Reviewed by Glenn Townes
Seeking new and innovative strategies to market products and sell services is always at the top of the agenda of any true marketing and sales professional. The happy consumer, these professionals reason, is the one who will buy, and constant innovations in marketing will yield ways to make that consumer happy.
A new book by marketing guru and entrepreneur Lisa Johnson, CEO of ReachWomen L.L.C., espouses selling strategies targeted toward the biggest block of consumers in America, the Generation Xers, the 18- to 40-year-olds. Mind Your X’s and Y’s: Satisfying the 10 Cravings of a New Generation of Consumers outlines cogent and salient marketing strategies for anyone, from a Fortune 500 sales force to the small business owner. Johnson suggests that businesses begin by planning for the future and specifically targeting the Gen X market.
These young consumers, she believes, are smart, savvy and sophisticated. They are not swayed by traditional advertising methods and they’re turned off by the hard sell. They are always “on,” connected through cell phones, text messaging, Blackberries, MySpace.com and blogging. Because they are inundated by a constant flow of information, they are continuously multitasking, upgrading and filtering out what doesn’t interest them. Linked by a worldview that embraces a spirit of communication, cooperation, self-expression, creativity, do-it-yourself empowerment and limitless possibility, this “connected generation” is not content to watch from the sidelines. They are actively reinventing today’s marketplace.
Johnson, who has devoted the last two decades to studying this generation, writes, “In the next ten years, most members of Generation X will turn forty. Historically, these are the peak earning and spending years. This generation, joined by members of Gen Y (people born between 1980 and 1997), will soon be filling higher executive positions as boomers retire, while Gen X’s overall numbers will catapult even younger workers high up the promotion chain.”
She explains that marketers should keep these facts in mind when designing new campaigns and slogans for both existing and new products and services. In addition, Johnson recommends specific niche-marketing techniques that will highlight a product and perhaps appeal to the audience at the same time. For example, something as simple as promoting the color of a new product can appeal to a particular audience and boost revenues. “While colored phones such as the hot pink Razr have created a fashion stir, designers at Motorola are also exploring color as a communication. The idea of a color vocabulary may even shape how we use cell phones,” Johnson writes.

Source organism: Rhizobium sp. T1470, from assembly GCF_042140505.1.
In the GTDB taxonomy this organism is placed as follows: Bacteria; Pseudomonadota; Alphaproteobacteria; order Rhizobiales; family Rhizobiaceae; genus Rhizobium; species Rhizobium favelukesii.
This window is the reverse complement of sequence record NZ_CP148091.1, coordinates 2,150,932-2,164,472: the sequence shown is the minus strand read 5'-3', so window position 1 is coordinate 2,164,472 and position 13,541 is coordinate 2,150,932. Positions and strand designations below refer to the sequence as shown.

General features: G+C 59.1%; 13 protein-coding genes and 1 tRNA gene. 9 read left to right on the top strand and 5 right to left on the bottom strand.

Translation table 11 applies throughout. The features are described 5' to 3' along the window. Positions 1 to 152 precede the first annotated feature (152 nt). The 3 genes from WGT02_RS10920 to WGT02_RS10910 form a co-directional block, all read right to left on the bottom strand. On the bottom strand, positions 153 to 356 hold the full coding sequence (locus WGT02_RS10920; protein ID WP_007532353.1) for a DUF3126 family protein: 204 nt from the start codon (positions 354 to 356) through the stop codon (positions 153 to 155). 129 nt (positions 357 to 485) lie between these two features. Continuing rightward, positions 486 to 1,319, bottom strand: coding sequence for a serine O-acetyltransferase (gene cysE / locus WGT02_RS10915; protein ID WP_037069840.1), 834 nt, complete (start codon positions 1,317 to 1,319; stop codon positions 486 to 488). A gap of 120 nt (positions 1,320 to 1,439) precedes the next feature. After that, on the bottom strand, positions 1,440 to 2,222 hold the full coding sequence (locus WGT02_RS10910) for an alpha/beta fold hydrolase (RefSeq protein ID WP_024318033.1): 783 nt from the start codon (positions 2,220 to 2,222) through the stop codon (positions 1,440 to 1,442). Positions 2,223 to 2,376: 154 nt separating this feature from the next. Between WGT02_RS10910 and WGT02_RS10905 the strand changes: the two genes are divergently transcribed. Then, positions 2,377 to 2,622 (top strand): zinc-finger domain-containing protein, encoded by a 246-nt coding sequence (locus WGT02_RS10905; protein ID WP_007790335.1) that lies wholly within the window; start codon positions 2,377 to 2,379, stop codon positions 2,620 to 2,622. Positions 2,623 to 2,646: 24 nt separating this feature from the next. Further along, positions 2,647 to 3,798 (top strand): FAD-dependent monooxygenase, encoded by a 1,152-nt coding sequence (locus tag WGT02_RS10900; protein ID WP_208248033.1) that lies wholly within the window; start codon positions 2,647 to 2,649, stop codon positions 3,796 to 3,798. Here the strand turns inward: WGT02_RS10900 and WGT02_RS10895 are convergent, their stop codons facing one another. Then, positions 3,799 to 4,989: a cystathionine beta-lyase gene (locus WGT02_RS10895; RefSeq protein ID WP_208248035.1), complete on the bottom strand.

There could be, for example, a technique that would allow recipients to identify callers by the color generated by specific ring tones. Callers would respond to a call based on the color flashing on the cell phone.
While much of the information contained in Mind Your X’s and Y’s is a bit too much ensconced in technology, surprisingly most of it is not new. Some of Johnson’s suggestions are recasts of old notions with new spins. For example, in the chapter entitled “Sift Through the Clutter,” the author reiterates the age-old adage that the customer is always right, with a slightly extended explanation. She implores marketers and business owners alike to “have a clear understanding of the customers’ experiences and motivation behind the use of the products. … provide a carefully edited inventory.”
The book is both proactive and practical. However, at times the author may overwhelm readers with a seemingly endless litany of numbers, including demographics and sales and revenue statistics from various organizations and extensive research studies. While the data are informative and support some of her theories, for readers seeking a relatively simple marketing strategy, this barrage of numbers may be confusing.
The author sums up all of her theories in a “Top Ten” list of how entrepreneurs and business gurus can ultimately satisfy the voracious cravings of the new generation of consumers. The list coincides with the titles of some of the chapters of the book and neatly wraps Johnson’s long-winded suggestions into a succinct, easy-to-read conclusion.
Mind Your X’s and Y’s is a solidly written business book that will inform and offer niche-marketing advice. However, the text is periodically dull and the information becomes somewhat redundant. In the end, the best sales person is one who can appeal to the masses. Therefore, any well-executed plan that assists a business in achieving this goal is a good thing.